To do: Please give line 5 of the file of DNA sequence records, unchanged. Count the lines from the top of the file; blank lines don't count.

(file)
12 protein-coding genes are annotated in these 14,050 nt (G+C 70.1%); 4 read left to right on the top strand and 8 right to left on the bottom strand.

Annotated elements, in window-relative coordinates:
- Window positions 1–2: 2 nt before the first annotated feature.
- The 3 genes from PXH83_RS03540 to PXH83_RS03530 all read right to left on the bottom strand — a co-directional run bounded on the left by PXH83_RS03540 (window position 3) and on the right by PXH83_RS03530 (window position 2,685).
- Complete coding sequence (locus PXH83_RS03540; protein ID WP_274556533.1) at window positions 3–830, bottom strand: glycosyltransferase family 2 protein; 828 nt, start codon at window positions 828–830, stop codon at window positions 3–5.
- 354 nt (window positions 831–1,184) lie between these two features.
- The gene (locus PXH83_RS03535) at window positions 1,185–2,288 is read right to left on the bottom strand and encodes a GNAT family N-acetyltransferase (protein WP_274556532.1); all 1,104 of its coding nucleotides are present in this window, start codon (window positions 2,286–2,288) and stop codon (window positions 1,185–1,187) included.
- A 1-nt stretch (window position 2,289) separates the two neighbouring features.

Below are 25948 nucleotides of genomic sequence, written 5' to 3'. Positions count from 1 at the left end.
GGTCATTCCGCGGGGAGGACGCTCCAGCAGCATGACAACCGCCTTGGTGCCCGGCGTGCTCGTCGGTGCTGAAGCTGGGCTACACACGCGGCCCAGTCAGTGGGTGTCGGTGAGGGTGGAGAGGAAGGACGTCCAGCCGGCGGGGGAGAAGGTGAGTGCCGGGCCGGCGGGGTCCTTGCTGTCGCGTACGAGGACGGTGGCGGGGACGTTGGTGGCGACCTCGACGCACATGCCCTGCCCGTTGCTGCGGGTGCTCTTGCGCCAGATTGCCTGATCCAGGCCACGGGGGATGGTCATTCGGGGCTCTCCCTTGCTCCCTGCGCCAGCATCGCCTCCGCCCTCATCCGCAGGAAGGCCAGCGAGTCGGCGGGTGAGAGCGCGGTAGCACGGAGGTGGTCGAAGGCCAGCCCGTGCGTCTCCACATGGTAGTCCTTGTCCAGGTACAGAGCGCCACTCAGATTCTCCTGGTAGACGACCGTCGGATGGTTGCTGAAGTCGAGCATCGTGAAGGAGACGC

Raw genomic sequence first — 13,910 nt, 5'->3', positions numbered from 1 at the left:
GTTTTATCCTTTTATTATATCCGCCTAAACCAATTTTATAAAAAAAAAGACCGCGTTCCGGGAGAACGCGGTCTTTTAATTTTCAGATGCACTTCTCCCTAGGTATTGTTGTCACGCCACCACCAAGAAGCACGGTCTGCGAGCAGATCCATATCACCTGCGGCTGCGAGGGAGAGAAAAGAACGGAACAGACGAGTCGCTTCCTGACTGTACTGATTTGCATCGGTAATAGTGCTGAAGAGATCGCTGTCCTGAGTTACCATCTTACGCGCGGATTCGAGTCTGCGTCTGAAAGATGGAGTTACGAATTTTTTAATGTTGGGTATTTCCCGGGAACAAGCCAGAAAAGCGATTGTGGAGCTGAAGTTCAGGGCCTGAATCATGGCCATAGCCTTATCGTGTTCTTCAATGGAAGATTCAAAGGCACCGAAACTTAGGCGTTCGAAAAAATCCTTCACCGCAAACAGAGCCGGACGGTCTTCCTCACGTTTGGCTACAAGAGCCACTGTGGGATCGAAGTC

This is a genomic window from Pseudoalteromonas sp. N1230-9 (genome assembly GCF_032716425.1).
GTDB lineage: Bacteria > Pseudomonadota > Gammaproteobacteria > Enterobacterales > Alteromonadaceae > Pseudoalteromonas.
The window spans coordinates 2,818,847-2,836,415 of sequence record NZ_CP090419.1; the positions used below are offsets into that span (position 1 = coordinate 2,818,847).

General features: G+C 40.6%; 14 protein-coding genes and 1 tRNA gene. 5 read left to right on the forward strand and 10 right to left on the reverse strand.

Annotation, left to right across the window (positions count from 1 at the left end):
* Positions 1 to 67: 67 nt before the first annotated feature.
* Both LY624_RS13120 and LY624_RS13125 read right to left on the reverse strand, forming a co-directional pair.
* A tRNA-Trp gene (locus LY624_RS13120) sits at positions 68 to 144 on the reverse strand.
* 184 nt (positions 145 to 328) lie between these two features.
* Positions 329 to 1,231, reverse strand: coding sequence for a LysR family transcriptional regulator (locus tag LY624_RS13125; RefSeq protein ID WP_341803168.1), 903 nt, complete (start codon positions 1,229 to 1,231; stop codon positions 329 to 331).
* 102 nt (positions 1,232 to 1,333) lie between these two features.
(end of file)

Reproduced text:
- Complete coding sequence (locus PXH83_RS03540; protein ID WP_274556533.1) at window positions 3–830, bottom strand: glycosyltransferase family 2 protein; 828 nt, start codon at window positions 828–830, stop codon at window positions 3–5.